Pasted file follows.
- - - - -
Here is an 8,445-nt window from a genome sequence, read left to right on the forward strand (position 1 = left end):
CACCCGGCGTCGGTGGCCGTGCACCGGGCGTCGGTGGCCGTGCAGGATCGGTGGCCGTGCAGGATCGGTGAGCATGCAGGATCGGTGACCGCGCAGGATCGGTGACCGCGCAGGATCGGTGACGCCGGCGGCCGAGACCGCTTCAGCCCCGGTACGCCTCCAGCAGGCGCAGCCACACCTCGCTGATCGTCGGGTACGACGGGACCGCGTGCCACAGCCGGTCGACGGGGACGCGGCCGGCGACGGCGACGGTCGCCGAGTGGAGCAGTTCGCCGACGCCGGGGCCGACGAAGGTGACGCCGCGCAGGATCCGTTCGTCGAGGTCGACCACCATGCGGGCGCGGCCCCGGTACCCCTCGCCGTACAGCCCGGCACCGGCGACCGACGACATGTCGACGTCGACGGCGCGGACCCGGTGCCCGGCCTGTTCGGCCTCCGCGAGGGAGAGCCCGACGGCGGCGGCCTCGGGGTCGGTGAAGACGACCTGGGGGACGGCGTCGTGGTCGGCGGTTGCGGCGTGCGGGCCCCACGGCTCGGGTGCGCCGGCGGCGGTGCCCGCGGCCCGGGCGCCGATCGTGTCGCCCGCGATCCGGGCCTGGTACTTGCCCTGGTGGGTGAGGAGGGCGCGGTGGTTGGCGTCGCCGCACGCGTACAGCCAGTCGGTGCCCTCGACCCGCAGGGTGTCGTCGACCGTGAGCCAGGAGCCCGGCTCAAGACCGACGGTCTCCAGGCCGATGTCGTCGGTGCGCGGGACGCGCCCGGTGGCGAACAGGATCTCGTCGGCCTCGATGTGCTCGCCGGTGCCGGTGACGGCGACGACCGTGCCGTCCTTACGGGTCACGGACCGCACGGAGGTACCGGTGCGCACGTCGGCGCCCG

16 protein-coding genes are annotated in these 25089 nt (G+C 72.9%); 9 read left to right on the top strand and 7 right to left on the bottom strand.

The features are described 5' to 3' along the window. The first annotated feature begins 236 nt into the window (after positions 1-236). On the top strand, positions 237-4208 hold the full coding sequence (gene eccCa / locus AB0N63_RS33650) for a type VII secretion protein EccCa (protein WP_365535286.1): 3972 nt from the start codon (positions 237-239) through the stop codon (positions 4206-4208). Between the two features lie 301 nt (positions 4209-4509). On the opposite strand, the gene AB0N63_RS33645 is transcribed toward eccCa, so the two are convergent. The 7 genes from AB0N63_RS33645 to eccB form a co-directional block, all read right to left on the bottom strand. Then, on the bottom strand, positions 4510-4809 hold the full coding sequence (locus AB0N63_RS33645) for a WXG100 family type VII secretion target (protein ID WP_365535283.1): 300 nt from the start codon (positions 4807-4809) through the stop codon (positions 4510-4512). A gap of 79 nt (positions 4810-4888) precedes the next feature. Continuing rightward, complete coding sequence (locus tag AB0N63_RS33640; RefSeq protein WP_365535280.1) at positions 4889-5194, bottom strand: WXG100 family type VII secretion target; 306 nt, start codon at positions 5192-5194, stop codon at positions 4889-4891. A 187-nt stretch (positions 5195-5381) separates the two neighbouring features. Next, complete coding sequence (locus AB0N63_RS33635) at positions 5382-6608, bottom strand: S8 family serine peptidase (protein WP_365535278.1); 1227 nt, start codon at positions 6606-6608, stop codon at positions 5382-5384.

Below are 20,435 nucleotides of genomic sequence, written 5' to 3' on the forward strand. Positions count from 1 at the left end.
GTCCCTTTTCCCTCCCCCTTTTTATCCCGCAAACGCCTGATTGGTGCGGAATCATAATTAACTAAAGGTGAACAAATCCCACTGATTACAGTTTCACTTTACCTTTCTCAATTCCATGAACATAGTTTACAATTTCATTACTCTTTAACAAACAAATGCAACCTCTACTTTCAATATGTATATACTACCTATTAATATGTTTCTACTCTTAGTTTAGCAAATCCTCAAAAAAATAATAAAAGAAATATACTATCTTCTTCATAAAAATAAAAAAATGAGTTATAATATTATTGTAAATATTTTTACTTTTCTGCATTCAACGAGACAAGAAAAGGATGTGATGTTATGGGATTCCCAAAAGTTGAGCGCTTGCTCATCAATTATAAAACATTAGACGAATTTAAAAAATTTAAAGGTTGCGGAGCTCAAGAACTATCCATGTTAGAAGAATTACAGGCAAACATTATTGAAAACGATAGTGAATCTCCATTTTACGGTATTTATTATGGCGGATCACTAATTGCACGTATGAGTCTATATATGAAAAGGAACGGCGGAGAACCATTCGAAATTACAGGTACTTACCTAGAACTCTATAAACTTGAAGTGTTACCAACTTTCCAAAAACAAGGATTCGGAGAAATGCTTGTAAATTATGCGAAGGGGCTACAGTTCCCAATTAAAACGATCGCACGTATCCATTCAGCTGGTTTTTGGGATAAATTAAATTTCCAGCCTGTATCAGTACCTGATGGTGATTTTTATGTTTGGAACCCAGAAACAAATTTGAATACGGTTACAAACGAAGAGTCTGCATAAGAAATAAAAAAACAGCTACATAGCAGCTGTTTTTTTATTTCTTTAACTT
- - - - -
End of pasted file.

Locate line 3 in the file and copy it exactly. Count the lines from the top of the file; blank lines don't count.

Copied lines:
16 protein-coding genes are annotated in these 25089 nt (G+C 72.9%); 9 read left to right on the top strand and 7 right to left on the bottom strand.